National Labor Relations Board Member Gwynne Wilcox’s long career as a pro-union attorney could bedevil an effort by a Democratic NLRB majority to reconsider a high-profile worker-classification case involving
Wilcox, who worked for the pro-union firm Levy Ratner until her confirmation late last month, represented the activist group Fight for $15 in a lawsuit over whether McDonald’s should be liable for labor law violations committed by franchisees and contractors. The group has asked the U.S. Court of Appeals for the D.C. Circuit to order the NLRB to reconsider its decision to let stand a $170,000 settlement from 2019 that was scorned by worker advocates for its nominal amount.
But under the White House’s ethics pledge for presidential appointees, it’s likely Wilcox would have to recuse herself, a scenario that could leave the board deadlocked with two Republicans and two Democrats. Wilcox’s potential conflict of interest marks the latest chapter in the NLRB’s painful self-examination of its ethics procedures and the revolving door between Big Law firms and the board—this time, with Democrats in the cross hairs.
Fight for $15 has argued that former NLRB Chairman John Ring and Republican member William Emanuel should have recused themselves from the McDonald’s case because their former law firms—Morgan Lewis and Littler Mendelson, respectively—had worked for the burger giant in the past. The group appealed the settlement to federal court after the Republican-led NLRB denied its request for reconsideration.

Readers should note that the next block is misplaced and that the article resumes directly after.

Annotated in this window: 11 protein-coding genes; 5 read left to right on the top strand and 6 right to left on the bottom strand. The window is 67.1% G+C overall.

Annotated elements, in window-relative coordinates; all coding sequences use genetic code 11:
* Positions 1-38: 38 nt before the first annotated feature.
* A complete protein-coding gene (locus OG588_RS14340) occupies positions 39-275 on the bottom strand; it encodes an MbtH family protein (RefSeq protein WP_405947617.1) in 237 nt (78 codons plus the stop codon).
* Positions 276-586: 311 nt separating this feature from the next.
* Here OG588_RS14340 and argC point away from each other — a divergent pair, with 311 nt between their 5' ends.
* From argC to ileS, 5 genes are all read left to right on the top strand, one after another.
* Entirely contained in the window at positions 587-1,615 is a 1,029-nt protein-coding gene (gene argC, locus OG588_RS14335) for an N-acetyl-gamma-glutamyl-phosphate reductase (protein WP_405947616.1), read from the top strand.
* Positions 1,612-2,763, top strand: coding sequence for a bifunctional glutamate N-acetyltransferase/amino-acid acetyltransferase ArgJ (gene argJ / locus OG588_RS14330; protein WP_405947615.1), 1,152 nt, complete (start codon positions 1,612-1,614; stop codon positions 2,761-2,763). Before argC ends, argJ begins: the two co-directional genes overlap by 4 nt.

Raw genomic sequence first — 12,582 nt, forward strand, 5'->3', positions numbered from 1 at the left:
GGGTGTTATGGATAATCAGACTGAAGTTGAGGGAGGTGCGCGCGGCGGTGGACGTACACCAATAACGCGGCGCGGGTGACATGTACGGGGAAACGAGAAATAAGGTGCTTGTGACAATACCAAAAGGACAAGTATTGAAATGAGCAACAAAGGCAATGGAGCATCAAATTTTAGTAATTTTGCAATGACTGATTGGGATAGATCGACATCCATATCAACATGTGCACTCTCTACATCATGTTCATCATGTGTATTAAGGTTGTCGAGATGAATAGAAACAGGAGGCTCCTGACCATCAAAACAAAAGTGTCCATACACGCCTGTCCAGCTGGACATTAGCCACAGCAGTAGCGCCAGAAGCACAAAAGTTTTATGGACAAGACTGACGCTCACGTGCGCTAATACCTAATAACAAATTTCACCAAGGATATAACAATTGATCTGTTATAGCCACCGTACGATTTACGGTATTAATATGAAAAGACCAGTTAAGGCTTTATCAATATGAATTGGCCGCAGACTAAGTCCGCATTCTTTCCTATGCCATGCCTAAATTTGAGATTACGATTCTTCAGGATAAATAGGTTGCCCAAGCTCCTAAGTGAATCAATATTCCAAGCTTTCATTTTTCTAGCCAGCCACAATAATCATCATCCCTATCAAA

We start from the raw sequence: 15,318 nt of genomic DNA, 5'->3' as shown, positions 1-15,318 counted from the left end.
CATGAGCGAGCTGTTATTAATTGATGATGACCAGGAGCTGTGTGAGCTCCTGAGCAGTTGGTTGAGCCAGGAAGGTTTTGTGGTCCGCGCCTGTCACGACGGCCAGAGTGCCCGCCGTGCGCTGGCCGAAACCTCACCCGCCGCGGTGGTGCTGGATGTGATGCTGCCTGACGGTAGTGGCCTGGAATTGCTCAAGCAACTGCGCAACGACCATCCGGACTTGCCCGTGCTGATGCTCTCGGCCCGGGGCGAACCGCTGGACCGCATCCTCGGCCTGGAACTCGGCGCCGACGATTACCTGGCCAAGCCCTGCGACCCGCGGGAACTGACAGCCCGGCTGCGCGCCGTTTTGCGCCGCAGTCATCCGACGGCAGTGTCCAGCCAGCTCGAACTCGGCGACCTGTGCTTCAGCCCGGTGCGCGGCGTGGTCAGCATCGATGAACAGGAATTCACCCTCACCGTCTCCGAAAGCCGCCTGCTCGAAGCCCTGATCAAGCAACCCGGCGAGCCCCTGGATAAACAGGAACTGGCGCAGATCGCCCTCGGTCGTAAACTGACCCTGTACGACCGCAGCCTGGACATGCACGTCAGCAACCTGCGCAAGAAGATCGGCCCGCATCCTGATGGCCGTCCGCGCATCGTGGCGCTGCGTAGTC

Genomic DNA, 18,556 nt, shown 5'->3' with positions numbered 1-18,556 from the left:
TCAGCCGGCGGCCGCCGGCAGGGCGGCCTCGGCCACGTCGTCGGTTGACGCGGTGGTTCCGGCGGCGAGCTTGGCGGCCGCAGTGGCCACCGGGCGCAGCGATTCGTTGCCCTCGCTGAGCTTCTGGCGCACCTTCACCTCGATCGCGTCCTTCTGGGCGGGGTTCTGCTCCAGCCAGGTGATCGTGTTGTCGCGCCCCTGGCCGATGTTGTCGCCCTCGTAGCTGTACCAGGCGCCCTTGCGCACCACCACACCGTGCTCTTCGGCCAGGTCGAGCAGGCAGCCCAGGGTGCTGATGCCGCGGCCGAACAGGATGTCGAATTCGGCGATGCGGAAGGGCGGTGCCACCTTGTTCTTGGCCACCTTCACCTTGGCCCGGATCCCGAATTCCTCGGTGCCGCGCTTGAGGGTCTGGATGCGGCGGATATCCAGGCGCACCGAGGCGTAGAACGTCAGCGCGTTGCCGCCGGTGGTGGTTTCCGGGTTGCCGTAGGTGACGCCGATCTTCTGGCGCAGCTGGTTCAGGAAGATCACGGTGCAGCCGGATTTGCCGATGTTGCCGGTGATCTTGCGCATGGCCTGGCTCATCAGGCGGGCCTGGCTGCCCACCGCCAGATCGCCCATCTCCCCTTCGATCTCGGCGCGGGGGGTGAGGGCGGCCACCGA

Much like Emanuel and the Republican majority experienced prior to the settlement, Wilcox’s ties to that case from her past could complicate a Democratic majority’s efforts to rewrite the joint employment doctrine —the legal standard for determining whether a group of workers has full union rights under the National Labor Relations Act—at the heart of the workers’ dispute.
Wilcox’s presence might also test the durability of a new NLRB ethics policy, written by the Republican board in response to Emanuel’s conflicts, that’s still being reviewed by the U.S. Department of Justice.
The White House ethics pledge prevents appointees from participating in matters involving a former employer or client for two years. Wilcox will be bound by it until just before her term ends in August 2023. (She holds a seat that had been vacant since 2018, meaning that three years of her five-year term have already passed.)
While presidential appointees sometimes obtain ethics waivers, the practice is less common for lawyers, said Virginia Canter, a White House attorney during the Obama administration who is now chief ethics counsel for the watchdog group Citizens for Responsibility and Ethics in Washington. That’s because attorneys have an ethical obligation not to go against their clients, even after they stop working for them.
“When you’re dealing with an attorney, because of the duty owed to the client, it would be unusual to waive that,” Canter said. “You have a professional duty of loyalty to your client that continues.”